that WebRTC should be banned from the web? On a different aspect, is your
geolocation protected by SOP?
>> >>>>>
>> >>>>> For such non web-originated resources, a specific security model
applies.
>> >>>>>
>> >>>>> This is exactly what we want to set up with a proper access
control mechanism for the hardware tokens. Without assuming a priori that
“hardware will need to be adapted”, but not necessarily excluding it
(although we’re actually talking about software changes here…).
>> >>>>>
>> >>>>> --
>> >>>>>
>> >>>>> Olivier
>> >>>>>
>> >>>>>
>> >>>>>
>> >>>>>
>> >>>>>
>> >>>>> From: Brad Hill [mailto:hillbrad@fb.com]
>> >>>>> Sent: dimanche 1 février 2015 22:26
>> >>>>> To: PHoyer@hidglobal.com
>> >>>>> Cc: Harry Halpin; Lu HongQian Karen; public-web-security@w3.org;
public-webcrypto@w3.org; GALINDO Virginie; Wendy Seltzer
>> >>>>> Subject: Re: [W3C Web Crypto WG] Rechartering discussion - Gemalto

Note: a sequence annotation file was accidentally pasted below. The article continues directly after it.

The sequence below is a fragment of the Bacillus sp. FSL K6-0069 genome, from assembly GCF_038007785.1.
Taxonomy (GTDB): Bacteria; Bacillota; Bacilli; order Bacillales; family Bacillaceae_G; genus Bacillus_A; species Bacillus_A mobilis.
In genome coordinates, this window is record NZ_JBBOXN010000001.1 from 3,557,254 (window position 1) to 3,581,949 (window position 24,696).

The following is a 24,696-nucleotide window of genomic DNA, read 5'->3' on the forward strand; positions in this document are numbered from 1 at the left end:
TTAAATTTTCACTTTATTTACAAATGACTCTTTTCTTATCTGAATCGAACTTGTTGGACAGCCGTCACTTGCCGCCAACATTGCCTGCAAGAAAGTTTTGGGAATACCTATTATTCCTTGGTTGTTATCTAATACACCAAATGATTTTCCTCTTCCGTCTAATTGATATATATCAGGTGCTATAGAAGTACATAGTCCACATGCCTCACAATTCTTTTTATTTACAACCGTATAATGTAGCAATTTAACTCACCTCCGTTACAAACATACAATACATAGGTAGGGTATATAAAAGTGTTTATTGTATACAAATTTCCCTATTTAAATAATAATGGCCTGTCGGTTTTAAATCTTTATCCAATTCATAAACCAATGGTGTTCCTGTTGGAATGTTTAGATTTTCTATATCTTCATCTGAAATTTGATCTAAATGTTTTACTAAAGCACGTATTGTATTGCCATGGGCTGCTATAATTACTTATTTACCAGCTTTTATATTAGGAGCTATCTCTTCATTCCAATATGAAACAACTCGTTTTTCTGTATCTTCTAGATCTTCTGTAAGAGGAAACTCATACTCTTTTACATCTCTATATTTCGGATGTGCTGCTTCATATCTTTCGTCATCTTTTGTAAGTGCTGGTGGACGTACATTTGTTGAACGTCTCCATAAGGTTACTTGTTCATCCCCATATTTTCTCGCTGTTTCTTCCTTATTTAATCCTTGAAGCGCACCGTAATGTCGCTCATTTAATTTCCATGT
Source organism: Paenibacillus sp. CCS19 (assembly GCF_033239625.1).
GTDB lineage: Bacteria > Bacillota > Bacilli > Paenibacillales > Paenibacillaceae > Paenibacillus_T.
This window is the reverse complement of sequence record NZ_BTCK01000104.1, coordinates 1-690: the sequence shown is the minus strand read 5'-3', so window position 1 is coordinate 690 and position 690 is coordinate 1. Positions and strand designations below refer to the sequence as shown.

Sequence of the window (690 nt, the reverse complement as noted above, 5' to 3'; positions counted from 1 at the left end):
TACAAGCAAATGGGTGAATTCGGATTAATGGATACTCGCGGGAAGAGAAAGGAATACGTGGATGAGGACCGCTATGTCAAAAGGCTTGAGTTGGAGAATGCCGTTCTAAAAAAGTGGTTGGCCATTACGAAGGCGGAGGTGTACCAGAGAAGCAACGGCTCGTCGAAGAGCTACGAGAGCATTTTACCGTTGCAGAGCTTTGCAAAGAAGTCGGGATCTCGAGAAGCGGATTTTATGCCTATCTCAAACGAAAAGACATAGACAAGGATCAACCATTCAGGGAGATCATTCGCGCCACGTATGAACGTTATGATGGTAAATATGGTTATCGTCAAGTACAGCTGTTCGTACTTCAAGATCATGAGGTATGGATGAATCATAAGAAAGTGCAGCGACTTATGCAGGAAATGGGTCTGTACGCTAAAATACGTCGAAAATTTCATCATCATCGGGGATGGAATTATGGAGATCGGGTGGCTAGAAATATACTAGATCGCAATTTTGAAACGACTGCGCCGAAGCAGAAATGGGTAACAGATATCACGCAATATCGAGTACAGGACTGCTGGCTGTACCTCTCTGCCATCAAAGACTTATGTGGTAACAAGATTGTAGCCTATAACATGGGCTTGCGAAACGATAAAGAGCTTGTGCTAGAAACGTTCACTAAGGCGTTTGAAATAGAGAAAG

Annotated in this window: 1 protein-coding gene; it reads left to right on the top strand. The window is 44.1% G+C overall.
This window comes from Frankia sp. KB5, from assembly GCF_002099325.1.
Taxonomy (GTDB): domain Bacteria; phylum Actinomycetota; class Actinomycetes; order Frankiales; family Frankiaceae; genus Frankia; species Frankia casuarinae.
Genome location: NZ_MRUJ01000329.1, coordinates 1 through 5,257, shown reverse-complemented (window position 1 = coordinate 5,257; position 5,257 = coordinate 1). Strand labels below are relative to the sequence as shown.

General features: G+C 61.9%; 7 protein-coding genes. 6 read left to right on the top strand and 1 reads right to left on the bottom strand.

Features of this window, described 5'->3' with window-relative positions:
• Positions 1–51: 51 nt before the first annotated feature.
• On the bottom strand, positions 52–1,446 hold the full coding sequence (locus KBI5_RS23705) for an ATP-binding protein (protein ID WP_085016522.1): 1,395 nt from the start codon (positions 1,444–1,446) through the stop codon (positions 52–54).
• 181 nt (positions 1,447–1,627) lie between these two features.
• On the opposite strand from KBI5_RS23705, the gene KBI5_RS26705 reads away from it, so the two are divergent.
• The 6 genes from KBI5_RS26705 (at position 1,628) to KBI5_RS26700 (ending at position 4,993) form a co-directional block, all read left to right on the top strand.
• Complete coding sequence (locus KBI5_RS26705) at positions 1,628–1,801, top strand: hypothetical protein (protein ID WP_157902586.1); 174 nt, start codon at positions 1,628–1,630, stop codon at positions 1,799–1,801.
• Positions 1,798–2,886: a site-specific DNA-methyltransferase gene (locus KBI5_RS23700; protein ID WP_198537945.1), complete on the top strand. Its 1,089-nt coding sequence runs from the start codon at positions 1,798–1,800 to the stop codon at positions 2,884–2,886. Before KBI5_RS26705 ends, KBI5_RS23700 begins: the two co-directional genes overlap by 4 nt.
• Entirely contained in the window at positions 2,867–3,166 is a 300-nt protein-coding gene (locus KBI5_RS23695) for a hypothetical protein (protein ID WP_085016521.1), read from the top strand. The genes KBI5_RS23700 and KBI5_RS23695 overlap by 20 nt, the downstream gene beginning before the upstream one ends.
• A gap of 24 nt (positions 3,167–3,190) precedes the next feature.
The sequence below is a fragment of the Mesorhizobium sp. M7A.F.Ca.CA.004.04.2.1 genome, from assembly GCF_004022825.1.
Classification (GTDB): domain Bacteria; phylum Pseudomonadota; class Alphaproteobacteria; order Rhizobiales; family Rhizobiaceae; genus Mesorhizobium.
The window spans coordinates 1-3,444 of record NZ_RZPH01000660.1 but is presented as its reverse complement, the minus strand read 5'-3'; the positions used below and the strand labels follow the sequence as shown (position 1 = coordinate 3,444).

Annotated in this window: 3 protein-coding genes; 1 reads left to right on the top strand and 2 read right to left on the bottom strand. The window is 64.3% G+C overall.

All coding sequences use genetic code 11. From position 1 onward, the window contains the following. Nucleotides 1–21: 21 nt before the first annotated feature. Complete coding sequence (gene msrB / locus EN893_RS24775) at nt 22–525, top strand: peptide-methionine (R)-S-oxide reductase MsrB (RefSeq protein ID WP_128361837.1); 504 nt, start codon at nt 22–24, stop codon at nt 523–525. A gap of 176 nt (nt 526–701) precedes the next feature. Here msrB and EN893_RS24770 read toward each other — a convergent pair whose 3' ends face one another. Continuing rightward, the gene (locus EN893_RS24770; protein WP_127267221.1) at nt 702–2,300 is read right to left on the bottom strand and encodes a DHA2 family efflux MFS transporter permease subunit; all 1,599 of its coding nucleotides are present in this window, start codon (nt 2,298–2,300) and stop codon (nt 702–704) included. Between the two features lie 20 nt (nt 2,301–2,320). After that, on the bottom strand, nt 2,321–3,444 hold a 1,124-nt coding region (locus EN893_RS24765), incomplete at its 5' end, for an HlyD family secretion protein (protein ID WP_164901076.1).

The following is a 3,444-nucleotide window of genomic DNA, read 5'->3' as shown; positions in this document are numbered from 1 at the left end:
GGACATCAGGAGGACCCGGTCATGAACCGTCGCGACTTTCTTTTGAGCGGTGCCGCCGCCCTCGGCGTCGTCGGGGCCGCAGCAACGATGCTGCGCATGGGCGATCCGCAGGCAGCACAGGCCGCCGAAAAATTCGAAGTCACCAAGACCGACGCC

contribution
>> >>>>>
>> >>>>>
>> >>>>>
>> >>>>> I agree entirely with (b), but I think we need to start with the
Web security model as our first principle to build on, and hardware will
need to be adapted to and find ways to operate within that model.  That is
what, e.g. FIDO has done.
>> >>>>>
>> >>>>>
>> >>>>>
>> >>>>> This proposal is about starting with the first principle that
legacy hardware devices that were never designed for the web environment
must be supported, and finding ways to shoehorn them into browser APIs,
with the best excuse being that the "damage is already done" by things like
ActiveX.  We've spent a long time walking back the mistakes of ActiveX, I'd
not like to backtrack.
>> >>>>>
>> >>>>>
>> >>>>>
>> >>>>> Basically I think this is a priority of constituencies issue.  It
is more important that we consider the priorities of the user in having a
web that isn't authenticating and cross-linking them in a cryptographically